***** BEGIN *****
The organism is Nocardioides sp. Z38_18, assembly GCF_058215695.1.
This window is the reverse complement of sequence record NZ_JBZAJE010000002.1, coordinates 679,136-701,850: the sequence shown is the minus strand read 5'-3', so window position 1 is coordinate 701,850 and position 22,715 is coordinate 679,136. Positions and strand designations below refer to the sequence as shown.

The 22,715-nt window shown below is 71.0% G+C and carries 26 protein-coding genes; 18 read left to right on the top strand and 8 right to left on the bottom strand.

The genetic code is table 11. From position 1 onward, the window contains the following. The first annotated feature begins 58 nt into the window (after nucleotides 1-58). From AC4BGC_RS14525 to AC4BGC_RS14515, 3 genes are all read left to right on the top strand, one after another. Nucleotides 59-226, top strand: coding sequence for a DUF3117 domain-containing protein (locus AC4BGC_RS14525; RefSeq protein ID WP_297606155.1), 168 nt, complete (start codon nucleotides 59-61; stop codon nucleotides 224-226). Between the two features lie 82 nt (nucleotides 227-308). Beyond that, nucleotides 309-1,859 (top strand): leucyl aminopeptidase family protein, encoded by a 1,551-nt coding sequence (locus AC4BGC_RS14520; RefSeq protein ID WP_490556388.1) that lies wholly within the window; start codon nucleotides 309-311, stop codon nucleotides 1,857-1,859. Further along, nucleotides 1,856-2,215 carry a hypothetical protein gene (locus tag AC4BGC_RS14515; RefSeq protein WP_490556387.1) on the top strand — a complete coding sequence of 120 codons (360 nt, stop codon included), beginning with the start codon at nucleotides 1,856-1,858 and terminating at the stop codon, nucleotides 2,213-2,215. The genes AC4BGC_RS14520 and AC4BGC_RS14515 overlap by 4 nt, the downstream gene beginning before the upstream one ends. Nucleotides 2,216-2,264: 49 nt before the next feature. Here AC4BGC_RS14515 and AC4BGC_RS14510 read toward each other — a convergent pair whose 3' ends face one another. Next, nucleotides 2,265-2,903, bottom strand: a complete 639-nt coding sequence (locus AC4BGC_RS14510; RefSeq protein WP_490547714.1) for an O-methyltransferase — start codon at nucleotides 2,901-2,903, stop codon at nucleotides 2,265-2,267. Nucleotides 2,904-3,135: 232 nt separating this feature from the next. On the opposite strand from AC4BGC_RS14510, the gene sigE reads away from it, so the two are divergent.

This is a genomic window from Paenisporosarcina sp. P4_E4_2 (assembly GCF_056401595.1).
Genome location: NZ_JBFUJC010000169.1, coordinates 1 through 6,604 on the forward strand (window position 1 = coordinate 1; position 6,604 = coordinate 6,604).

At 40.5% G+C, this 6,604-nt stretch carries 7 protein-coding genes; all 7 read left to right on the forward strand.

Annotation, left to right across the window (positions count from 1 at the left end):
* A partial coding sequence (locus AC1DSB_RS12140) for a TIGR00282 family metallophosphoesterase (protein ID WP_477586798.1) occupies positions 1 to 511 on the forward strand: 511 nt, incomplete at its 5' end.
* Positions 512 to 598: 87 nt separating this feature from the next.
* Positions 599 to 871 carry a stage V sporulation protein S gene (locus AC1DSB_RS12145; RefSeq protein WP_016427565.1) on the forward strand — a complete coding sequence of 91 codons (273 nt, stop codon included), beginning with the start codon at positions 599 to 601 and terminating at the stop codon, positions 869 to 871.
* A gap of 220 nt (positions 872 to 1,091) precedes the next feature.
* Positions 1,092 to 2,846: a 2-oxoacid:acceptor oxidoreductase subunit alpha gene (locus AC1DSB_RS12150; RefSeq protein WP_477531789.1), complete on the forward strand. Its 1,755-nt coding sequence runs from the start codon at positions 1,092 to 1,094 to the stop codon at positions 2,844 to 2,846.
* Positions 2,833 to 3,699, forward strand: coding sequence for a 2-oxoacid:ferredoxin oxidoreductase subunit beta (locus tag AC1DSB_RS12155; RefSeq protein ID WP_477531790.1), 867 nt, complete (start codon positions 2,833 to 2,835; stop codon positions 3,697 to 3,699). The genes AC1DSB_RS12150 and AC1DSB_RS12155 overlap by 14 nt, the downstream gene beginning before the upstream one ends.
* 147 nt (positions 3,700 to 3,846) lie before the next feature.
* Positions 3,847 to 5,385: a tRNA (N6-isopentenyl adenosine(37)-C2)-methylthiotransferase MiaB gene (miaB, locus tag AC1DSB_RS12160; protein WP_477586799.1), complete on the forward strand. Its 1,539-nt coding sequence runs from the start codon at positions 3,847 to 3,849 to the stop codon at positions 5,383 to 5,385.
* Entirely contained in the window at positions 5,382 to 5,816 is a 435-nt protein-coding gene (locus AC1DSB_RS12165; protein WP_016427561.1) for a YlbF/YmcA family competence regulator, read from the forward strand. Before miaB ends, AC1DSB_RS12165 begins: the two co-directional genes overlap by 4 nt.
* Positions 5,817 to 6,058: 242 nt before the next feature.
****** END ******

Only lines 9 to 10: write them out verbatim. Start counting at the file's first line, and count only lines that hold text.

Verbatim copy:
* A partial coding sequence (locus AC1DSB_RS12140) for a TIGR00282 family metallophosphoesterase (protein ID WP_477586798.1) occupies positions 1 to 511 on the forward strand: 511 nt, incomplete at its 5' end.
* Positions 512 to 598: 87 nt separating this feature from the next.